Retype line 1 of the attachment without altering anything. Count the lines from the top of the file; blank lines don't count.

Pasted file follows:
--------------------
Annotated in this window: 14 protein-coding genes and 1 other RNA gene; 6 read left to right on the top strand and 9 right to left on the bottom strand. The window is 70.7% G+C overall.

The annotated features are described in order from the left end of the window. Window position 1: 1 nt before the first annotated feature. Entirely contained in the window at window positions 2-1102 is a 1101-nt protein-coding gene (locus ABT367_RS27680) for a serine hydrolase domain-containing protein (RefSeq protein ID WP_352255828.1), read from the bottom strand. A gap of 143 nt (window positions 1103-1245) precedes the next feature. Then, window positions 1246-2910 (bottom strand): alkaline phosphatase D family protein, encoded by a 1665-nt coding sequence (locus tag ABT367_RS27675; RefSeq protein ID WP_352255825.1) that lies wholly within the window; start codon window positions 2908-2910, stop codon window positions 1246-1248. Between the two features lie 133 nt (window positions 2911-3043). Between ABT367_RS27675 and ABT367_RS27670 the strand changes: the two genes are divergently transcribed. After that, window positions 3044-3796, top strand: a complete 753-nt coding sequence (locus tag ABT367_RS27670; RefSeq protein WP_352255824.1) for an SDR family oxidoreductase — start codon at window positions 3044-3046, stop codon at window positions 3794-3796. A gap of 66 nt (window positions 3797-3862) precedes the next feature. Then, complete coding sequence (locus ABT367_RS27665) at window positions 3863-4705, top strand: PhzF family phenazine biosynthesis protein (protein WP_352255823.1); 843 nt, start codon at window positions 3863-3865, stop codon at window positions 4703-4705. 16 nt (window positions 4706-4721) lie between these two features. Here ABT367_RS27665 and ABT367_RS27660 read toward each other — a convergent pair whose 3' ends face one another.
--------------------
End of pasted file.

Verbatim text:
Annotated in this window: 14 protein-coding genes and 1 other RNA gene; 6 read left to right on the top strand and 9 right to left on the bottom strand. The window is 70.7% G+C overall.